Why the Independent Group doesn't have policies

A common reference point for thinking about the new Independent Group is the comparison with the formation of the SDP in 1981. As I write, this analogy has already become out of date, as the 7 Labour defectors are now joined by Soubry, Wollaston and Allen from the Conservative party. But even purely thinking about the Labour MPs, the analogy is not quite apt. It massively understates the policy differences between the Labour Party under Michael Foot and the those of the SDP. These include public ownership of the means of production and distribution, unilateral disarmament  and common market membership. While there is an obvious comparison to be made with regard to the final point to this week's split, these differences also represented fundamentally different views of how the economy and society should be organised. The SDP, whatever position one takes on them, was founded with a reasonably clear idea of what its position here was, and how it differed to the Labour Party.This is quite dissimilar to what we see with the formation of the Independent Group. The change of their Wikipedia page in the last few hours, which previously listed the party as a supporter of the 'social market', now merely 'centrist', encapsulates this nicely (though is probably the work of trolls).

The temptation is to see this primarily as a story of a vacuous group, who don't have much of a policy platform. I don't think this is quite right. Firstly, this downplays the role of antisemitism in the Labour Party. This is a valid reason to leave an institution in its own right. Secondly, it ignores the role of Brexit. While the latter may seem like a soon to be irrelevant question, how political parties position themselves on the future relationship with the EU is likely, given political realities, to be a function of their current position on Brexit. That issue will stay with us for some time. And it is of course unrealistic for any grouping so new to have much of a manifesto.

What is true is that the Independent Group is unlikely any time soon to offer anything which looks like a clearly defined difference with the Labour Party on the broad questions of economic and social organisation. It can be argued that this is merely symptomatic of the political center and center left's lack of engagement with the consequences of the financial crisis. Like many others, I argued myself here that it is precisely this that brought about Corbyn. The failure of moderate politicians to oppose austerity and the strange death of liberal Keynesianism in the Labour Party left a vacuum the radical left filled. But it also meant that Corbyn did not have to define radicalism in policy terms as anything much more than bog standard social democracy with a few extras thrown in. A characteristic feature of contemporary British socialism is that it also does not really have a definite picture of some radically different way of organising the economy and society, which of course is not in and of itself a bad thing.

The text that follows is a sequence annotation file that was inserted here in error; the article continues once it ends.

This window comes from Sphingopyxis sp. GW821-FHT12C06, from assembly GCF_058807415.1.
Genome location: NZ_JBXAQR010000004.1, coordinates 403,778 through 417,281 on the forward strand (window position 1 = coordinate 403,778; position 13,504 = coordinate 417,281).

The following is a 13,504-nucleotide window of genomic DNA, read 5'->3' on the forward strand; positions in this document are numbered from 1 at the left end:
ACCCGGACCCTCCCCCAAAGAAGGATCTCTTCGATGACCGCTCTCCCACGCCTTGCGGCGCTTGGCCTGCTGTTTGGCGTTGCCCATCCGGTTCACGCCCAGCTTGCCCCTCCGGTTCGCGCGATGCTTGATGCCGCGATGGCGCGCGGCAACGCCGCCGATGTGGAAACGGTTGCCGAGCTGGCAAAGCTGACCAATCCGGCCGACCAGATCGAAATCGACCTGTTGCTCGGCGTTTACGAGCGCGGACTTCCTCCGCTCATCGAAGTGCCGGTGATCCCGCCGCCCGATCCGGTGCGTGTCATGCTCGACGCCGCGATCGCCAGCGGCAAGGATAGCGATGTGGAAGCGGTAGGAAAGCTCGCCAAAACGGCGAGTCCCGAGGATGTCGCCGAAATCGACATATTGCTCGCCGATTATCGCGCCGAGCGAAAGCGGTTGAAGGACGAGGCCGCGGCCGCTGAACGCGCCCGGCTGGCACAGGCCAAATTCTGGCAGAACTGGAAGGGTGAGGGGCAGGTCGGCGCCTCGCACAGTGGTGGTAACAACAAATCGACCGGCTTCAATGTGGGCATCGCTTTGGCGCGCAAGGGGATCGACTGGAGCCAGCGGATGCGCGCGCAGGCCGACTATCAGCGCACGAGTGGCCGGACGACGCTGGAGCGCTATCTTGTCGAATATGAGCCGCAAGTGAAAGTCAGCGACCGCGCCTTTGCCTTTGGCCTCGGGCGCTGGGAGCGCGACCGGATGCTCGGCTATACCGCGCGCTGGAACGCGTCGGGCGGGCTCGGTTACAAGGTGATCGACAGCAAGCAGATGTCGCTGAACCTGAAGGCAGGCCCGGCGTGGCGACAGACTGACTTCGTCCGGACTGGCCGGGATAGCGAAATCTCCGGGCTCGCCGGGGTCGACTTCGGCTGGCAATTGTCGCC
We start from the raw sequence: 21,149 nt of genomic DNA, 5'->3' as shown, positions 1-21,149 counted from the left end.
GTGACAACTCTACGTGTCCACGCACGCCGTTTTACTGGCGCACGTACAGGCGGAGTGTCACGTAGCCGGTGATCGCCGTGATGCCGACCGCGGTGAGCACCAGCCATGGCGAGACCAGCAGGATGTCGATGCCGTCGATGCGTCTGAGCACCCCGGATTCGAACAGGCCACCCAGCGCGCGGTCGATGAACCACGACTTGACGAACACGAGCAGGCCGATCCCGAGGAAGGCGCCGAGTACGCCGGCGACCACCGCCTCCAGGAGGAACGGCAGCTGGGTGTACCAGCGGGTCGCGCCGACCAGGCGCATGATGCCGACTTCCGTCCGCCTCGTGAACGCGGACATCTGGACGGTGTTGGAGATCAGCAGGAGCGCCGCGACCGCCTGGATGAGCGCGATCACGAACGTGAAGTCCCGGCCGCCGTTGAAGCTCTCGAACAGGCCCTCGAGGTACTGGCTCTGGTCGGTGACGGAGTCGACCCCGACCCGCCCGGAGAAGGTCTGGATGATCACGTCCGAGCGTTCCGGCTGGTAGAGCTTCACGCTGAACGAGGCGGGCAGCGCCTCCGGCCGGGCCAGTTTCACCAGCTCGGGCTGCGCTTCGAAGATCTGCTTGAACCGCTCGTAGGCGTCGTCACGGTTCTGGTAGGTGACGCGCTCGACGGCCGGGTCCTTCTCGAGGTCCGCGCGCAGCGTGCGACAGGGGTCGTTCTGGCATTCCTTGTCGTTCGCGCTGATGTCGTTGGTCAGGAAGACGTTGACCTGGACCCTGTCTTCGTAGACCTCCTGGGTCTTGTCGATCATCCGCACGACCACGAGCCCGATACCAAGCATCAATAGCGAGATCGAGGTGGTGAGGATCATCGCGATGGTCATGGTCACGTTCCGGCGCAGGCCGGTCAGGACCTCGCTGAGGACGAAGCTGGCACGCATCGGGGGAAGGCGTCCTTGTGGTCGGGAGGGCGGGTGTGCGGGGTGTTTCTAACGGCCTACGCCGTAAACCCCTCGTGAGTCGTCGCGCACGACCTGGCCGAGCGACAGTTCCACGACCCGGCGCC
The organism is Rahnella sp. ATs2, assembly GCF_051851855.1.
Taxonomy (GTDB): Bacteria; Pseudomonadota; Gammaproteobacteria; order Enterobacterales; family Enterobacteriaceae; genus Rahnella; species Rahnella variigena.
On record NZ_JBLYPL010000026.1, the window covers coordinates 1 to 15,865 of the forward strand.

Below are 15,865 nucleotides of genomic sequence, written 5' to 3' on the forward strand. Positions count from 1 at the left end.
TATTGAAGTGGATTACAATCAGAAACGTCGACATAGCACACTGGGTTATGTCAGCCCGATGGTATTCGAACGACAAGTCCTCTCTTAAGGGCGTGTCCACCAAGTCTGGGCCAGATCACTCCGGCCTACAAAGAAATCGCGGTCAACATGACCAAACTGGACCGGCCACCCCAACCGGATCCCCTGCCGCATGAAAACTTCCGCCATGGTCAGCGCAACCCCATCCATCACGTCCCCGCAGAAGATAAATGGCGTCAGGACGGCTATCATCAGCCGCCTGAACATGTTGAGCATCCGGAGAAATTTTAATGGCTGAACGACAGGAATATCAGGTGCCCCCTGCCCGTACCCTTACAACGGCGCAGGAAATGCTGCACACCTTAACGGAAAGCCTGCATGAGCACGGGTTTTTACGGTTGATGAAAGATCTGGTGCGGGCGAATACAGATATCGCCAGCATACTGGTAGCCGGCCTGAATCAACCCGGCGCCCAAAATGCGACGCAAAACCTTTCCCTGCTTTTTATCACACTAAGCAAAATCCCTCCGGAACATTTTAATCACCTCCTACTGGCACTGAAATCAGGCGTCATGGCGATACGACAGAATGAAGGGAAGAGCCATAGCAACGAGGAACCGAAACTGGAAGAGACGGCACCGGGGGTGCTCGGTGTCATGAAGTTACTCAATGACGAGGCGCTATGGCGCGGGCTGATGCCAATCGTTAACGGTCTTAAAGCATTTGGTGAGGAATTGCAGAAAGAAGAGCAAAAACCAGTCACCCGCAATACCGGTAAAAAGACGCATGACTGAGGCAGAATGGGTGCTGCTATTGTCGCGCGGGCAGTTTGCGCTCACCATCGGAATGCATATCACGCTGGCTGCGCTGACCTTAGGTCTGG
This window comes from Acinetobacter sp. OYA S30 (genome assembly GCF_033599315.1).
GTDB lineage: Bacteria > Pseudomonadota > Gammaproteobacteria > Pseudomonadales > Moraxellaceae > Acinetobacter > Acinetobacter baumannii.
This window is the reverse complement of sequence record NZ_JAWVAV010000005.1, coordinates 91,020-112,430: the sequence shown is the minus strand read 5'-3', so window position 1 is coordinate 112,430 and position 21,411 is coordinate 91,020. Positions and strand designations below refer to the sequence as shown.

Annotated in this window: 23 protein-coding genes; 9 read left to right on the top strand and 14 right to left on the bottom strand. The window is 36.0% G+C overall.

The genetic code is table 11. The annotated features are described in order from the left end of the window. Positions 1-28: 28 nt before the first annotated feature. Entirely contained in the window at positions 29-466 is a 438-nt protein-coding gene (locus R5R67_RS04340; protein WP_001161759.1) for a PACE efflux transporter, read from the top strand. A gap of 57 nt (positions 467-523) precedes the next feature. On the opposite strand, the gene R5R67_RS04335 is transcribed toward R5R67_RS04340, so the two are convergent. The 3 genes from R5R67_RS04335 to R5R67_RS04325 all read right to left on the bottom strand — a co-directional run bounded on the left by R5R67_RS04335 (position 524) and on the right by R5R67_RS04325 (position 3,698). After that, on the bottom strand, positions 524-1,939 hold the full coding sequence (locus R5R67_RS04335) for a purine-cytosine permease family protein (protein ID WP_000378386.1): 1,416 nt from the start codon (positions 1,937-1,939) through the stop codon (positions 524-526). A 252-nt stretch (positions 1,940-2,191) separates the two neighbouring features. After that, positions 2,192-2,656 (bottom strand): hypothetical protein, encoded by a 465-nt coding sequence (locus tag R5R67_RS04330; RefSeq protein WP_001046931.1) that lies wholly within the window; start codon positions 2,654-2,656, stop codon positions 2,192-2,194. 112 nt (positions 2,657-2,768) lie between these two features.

But this also means that there is less for the moderates to define themselves as against in terms of the broader direction of policies. Moderates cannot point to anything as concrete as state ownership of the means of production and distribution to oppose. What they can do is appeal to different interest groups, on specific policy areas, and, on political culture. It is this latter point that the Independent Group above all else have cited as their overarching rational for their formation, objecting to the nature of the conduct of internal debate. This is not necessarily an invalid justification. And it is also one which should not be alien to supporters of Corbyn. The conscious decision to continue to brand a largely social democratic manifesto as socialist was all about political culture, identity and the favouring of a certain style of political conduct. Perhaps what we are seeing is centrist counterpart to that.

What does the Labour split mean for the People's Vote campaign?

The split of 7 Labour MP from the party is something of great significance beyond what it implies for Brexit, but, for better or worse, that's where my thoughts are now.

What does this split mean for the People's Vote campaign? Spinning Hugo (I don't know him by any other name but his pseudonym) believes it signifies the fact that the chances of a second referendum had become slim. If there were a prospect of moving the leadership in that direction, the newly formed Independent Group would have waited at least until after Brexit to form a group, in the hope of influencing the party leadership beforehand. This seems plausible enough to me, but it's a distinct question for what effects this move will have on the campaign.